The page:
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race (n.1)

late Old English, also rase, "a narrative, an account;" c. 1300, "an act of swift running, a hurried attack," also "a course of life or conduct, a swift current;" from Old Norse rās "a running, a rush (of water)," cognate with Old English ræs "a running, a rush, a leap, jump; a storming, an attack;" or else a survival of the Old English word with spelling and pronunciation influenced by the Old Norse noun and the verb. The Norse and Old English words are from Proto-Germanic *res- (source also of Middle Dutch rasen "to rave, rage," German rasen, Old English raesettan "to rage" (of fire)), from a variant form of PIE *ers- (1) "be in motion" (see err).

Originally a northern word, it became general in English c. 1550. Earlier used more broadly, of any course which has to be run, passed over, or gone through, such as the course of time or events or a life, the track of the sun or moon across the sky. Meaning "contest of speed; competitive trial in running, riding, etc. against rivals" is from 1510s. For the sense of "artificial stream leading water to a mill, etc.," see race (n.3). Meaning "electoral contest for public office" is by 1855.

race (n.2)

1560s, "people descended from a common ancestor, class of persons allied by common ancestry," from French race, earlier razza "race, breed, lineage, family" (16c.), possibly from Italian razza, which is of unknown origin (cognate with Spanish and Portuguese raza). Etymologists say it has no connection with Latin radix "root," though they admit this might have influenced the "tribe, nation" sense, and race was a 15c. form of radix in Middle English (via Old French räiz, räis). Klein suggests the words derive from Arabic ra's "head, beginning, origin" (compare Hebrew rosh).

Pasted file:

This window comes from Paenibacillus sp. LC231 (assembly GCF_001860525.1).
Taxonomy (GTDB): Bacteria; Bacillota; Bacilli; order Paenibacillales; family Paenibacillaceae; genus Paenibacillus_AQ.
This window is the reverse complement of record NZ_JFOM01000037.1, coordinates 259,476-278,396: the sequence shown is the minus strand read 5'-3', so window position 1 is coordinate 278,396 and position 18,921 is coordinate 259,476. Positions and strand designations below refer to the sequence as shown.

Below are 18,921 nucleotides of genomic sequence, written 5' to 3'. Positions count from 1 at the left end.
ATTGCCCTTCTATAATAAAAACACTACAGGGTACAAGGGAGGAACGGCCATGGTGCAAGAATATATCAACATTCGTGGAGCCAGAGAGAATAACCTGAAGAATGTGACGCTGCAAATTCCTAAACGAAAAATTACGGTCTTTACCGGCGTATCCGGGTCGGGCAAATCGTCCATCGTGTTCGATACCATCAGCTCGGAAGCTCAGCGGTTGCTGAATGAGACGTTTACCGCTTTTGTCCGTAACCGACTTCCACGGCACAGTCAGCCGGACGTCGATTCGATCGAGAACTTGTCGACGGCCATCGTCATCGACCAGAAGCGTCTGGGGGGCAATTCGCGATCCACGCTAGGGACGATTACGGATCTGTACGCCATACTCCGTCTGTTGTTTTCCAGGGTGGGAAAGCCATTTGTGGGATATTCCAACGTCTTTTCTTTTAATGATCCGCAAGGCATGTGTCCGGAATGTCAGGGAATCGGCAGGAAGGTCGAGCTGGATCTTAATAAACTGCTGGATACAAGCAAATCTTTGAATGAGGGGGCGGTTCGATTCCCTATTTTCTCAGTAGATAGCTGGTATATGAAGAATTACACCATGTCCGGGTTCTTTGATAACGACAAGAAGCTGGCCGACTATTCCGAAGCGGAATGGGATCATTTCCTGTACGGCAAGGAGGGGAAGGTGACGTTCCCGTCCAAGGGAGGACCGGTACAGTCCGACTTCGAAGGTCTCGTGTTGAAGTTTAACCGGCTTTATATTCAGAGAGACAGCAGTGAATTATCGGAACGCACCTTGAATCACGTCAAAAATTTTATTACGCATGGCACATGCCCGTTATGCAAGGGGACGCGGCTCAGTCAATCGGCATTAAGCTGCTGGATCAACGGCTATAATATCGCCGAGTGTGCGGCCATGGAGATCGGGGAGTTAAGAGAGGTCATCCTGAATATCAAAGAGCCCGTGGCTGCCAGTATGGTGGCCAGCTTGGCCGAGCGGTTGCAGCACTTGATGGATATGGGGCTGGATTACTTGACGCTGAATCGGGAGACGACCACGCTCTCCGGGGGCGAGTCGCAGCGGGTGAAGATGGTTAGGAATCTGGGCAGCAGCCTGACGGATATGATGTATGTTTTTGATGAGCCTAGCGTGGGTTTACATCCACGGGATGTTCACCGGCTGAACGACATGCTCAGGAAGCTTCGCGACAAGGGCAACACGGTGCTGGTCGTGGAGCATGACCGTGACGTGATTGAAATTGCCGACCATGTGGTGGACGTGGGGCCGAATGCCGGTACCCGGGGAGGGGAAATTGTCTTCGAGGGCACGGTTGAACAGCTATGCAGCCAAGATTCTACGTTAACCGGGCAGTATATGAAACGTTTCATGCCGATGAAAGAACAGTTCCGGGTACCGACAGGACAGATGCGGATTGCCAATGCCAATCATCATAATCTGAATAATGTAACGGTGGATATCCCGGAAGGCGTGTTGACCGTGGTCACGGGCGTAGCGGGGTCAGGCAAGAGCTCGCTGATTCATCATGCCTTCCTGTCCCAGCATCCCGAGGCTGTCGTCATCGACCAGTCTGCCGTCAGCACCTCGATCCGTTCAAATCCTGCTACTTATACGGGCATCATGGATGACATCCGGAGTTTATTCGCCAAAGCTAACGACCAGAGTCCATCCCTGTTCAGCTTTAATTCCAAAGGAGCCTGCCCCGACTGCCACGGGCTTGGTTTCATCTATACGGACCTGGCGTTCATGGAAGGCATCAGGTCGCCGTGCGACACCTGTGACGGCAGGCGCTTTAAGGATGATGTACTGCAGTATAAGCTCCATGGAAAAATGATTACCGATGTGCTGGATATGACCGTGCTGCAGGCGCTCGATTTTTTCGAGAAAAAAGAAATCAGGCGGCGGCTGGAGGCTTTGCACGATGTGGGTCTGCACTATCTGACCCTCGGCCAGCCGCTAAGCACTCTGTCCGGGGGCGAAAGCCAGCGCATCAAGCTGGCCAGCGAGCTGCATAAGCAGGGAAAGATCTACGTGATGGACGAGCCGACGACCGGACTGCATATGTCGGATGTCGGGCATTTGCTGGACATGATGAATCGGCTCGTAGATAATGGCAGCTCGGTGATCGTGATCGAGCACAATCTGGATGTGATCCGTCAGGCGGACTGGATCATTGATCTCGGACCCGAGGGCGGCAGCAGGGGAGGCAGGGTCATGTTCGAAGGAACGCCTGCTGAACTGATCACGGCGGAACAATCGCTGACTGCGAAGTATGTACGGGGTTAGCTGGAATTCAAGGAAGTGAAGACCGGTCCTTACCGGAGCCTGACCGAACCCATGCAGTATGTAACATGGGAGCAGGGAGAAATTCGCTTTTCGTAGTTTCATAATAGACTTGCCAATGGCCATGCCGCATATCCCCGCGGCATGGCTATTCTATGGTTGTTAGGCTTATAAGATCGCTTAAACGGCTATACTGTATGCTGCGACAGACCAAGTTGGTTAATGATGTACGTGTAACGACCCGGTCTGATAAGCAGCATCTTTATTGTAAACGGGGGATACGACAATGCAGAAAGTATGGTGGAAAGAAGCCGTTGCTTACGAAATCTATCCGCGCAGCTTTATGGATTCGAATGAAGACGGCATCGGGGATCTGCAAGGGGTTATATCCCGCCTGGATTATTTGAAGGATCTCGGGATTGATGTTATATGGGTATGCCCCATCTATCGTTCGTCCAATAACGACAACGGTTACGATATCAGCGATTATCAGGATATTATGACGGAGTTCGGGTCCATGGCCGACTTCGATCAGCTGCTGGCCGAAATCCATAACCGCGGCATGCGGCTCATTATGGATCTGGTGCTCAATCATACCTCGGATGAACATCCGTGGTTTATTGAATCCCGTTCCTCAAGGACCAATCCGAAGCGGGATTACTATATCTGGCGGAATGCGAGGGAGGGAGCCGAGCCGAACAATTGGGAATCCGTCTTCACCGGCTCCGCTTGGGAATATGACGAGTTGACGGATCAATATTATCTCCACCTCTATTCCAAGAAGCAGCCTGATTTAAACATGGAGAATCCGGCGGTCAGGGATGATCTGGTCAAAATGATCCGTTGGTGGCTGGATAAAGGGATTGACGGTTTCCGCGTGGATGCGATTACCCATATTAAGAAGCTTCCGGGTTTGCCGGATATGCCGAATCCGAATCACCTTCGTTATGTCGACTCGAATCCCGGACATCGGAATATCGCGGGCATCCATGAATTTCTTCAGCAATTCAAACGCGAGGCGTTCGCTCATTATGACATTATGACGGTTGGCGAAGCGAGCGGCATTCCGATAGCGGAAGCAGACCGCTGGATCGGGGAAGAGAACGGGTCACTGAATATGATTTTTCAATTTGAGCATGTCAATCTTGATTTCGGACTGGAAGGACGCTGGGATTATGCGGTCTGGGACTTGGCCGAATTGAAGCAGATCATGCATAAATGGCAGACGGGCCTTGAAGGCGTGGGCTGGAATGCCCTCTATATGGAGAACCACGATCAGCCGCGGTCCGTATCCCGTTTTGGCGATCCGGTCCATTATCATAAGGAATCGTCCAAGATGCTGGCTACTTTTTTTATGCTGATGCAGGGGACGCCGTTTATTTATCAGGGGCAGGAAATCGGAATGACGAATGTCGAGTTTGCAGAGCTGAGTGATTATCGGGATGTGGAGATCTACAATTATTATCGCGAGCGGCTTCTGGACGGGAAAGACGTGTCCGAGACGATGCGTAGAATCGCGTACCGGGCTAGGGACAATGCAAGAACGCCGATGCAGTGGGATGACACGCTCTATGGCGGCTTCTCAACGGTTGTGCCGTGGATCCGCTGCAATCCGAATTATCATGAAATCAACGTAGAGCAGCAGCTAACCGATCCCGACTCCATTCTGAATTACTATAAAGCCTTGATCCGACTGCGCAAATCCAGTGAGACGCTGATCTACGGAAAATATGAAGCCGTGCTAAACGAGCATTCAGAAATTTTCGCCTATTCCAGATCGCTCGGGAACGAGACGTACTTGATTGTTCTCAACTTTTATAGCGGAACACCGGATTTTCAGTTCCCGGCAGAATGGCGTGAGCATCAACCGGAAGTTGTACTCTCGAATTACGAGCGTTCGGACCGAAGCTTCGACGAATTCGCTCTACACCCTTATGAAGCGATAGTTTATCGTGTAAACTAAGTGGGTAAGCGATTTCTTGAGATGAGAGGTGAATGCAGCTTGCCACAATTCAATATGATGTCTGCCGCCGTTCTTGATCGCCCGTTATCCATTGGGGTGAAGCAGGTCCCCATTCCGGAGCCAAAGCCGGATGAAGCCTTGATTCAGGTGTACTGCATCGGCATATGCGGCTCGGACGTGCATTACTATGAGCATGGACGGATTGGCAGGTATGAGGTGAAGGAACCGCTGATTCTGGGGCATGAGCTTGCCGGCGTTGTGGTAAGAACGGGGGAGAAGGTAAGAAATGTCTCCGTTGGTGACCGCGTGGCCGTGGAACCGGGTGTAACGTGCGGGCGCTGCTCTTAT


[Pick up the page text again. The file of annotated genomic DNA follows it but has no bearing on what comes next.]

Original senses in English included "wines with characteristic flavor" (1520), "group of people with common occupation" (c. 1500), and "generation" (1540s). The meaning developed via the sense of "tribe, nation, or people regarded as of common stock" to "an ethnical stock, one of the great divisions of mankind having in common certain physical peculiarities" by 1774 (though as OED points out, even among anthropologists there never has been an accepted classification of these).

Just being a Negro doesn't qualify you to understand the race situation any more than being sick makes you an expert on medicine. [Dick Gregory, 1964]

In mid-20c. U.S. music catalogues, it means "Negro." Old English þeode meant both "race, folk, nation" and "language;" as a verb, geþeodan meant "to unite, to join."

race (v.)

c. 1200, rasen "to rush," from a Scandinavian source akin to the source of race (n.1), reinforced by the noun in English and by Old English cognate ræsan "to rush headlong, hasten, enter rashly." Meaning "run swiftly" is from 1757. Meaning "run in competition against" is from 1809. Transitive sense of "cause to run" is from 1860. In reference to an engine, etc., "run with uncontrolled speed," from 1862. Related: Raced; racing.

race (n.3)

c. 1300, "strong current of water," a specific sense of race (n.1), which then denoted any forward movement or swift running, from Old Norse ras in its sense of "a rushing of water." Via Norman French the word entered French as ras, which might have given English race its specialized meaning of "channel of a stream" (especially an artificial one, to a mill, etc.), which is recorded in English from 1560s.

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Definitions of race from WordNet
1
race (n.)
any competition;
the race for the presidency
race (n.)
a contest of speed;
the race is to the swift
race (n.)
people who are believed to belong to the same genetic stock;
some biologists doubt that there are important genetic differences between races of human beings
race (n.)
(biology) a taxonomic group that is a division of a species; usually arises as a consequence of geographical isolation within a species;
Synonyms: subspecies
race (n.)
the flow of air that is driven backwards by an aircraft propeller;
Synonyms: slipstream / airstream / backwash / wash
race (n.)
a canal for a current of water;
Synonyms: raceway
2
race (v.)
move hurridly;
The cars raced down the street
Synonyms: rush / hotfoot / hasten / hie / speed / pelt along / rush along / cannonball along / bucket along / belt along / step on it
race (v.)
compete in a race;
let's race and see who gets there first
Synonyms: run
race (v.)
to work as fast as possible towards a goal, sometimes in competition with others;
race (v.)
cause to move fast or to rush or race;
The psychologist raced the rats through a long maze
Synonyms: rush
From wordnet.princeton.edu